Single variety apples and pears are not like single variety grapes. Many – possibly most – do not manage the double-gold standard of both a balanced centre and a set of profound, complex, satisfyingly intense and broadly accessible flavours. There are perhaps a small handful that achieve both, a handful that is increased if we relax the first standard to permit varieties which may, in some way, be off-balance, but have a striking, distinctive, worthwhile and interesting voice nonetheless. Pears that are perhaps a little on the sharp side for the average palate (or indeed, not acidic enough). Apples whose tannins are too brutally coarse and drying to be a mainstream favourite.
These excesses are part of what gives that apple or pear its character. As a performer in a blend they would not be thought of as “excesses” – they would be thought of as qualities, without which the cider or perry would be, to some degree, diminished. The whole point of bottling them as single varieties is to shine a light on precisely those traits, however marmite, that make it Harry Masters’ Jersey or Tom Putt or Flakey Bark or Thorn. It should expressly not be about manipulating them into the incongruous guise of a crowd-pleasing everyman. A deacidified Foxwhelp would be an aberration. I would go so far as to say it would not count, certainly to my mind, as a Foxwhelp.
As much as I dispute its necessary existence, I understand, to a point, the seeming commercial siren song of ciders and perries which have been sweetened, filtered and diluted. The average consumer thinks of cider as something medium-sweet, something completely clear, something basically light, fruity and unchallenging and something bottled at 5%. Such ciders are generally not for me, but I can understand why they are bottled.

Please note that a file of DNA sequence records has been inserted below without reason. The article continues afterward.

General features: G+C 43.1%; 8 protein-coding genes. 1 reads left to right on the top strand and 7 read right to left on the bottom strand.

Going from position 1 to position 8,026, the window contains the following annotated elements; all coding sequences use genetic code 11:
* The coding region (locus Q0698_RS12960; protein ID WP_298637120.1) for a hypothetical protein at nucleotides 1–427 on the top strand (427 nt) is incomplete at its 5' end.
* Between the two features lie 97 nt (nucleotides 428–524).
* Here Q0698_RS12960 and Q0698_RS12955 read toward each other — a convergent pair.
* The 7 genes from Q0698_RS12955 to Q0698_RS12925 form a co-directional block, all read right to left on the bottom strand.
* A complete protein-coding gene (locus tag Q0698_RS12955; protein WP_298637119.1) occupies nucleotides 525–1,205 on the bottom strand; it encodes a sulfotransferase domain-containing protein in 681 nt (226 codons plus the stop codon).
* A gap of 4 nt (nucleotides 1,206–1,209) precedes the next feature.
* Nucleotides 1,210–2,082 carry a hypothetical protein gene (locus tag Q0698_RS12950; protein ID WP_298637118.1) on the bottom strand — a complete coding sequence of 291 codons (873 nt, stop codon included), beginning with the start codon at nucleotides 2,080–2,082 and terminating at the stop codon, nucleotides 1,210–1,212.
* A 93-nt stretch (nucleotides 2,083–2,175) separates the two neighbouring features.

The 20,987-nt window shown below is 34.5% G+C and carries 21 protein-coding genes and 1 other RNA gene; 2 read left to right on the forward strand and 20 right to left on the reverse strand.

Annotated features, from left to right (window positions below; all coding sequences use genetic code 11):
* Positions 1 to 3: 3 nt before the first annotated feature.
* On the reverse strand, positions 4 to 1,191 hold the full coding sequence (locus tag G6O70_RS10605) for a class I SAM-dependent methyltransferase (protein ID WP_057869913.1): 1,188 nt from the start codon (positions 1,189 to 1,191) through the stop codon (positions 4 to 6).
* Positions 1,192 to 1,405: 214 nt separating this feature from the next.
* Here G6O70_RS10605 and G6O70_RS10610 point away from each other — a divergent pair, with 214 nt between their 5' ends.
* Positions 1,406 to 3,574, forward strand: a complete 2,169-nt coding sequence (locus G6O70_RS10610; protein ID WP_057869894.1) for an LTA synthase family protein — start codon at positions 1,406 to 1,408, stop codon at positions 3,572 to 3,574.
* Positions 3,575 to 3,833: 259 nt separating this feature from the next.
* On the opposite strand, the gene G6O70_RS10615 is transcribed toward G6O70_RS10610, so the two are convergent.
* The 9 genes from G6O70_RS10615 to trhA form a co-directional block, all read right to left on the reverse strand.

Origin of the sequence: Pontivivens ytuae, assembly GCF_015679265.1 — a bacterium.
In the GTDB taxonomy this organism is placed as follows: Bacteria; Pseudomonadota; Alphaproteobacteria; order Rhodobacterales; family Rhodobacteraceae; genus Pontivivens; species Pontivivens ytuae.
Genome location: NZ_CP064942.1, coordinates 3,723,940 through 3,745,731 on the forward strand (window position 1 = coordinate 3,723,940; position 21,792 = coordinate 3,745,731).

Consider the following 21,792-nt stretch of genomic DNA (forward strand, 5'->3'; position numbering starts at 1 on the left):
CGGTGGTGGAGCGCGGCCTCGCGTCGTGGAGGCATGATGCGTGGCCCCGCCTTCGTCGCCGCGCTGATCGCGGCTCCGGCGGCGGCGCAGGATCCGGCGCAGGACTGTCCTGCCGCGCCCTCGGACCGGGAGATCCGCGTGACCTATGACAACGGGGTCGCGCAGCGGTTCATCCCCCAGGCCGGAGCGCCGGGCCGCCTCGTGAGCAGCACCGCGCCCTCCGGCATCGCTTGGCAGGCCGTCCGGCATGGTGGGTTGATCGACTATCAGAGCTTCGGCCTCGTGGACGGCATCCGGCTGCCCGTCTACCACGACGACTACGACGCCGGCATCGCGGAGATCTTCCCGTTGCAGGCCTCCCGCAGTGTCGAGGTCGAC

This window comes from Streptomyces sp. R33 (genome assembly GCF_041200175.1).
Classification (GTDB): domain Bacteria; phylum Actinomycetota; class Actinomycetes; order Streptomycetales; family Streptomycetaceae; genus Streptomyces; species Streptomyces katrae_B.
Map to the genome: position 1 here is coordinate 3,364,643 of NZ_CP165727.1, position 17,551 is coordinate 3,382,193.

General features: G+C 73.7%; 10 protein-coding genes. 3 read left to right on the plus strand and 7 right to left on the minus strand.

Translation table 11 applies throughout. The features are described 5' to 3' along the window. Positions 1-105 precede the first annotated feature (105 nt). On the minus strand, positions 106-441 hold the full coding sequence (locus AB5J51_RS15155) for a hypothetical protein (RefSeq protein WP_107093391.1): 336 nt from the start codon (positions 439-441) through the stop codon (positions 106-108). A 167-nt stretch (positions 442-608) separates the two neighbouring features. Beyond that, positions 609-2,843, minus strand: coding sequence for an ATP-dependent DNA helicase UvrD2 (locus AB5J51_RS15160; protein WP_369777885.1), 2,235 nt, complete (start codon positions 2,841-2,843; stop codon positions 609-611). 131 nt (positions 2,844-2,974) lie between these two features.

I cannot understand the point of treating a single variety this way.
Firstly, single variety ciders are almost exclusively the preserve of the already-converted. People are not generally drinking Yarlington Mill or Kingston Black in pubs. These are niche, rarefied ciders, generally approached by people who already give a damn, and such people tend to want their ciders served much more au naturel. But secondly, if any ciders, excluding specialist ciders for a moment – the keeves, traditional methods and so forth – have a chance to blast the newcomer with some hitherto undiscovered flavour and experience, it is the single varieties. Imagine the first, laser-keen taste and haunting, pristine aroma of a Foxwhelp. Or the first deep, spicy gulp of Yarlington Mill. The first burly rasp of Harry Masters’ Jersey tannin, the first multi-dimensional sip of a really good Kingston Black. Such things can polarise, sure, but they also have the potential to lift people from their apathy and their seats. Like the focused precision of modern Ardbeg peat or the indulgent wrap of a good Glendronach, the unctuous, rich, decadence of so many great bourbons, the crisp spice of a rye or the inimitable bass rumble of a Springbank, they can stir emotions and leave a tangible imprint in memory. They stick around long after all the medium, inoffensive, reduced ciders have faded into bland sepia.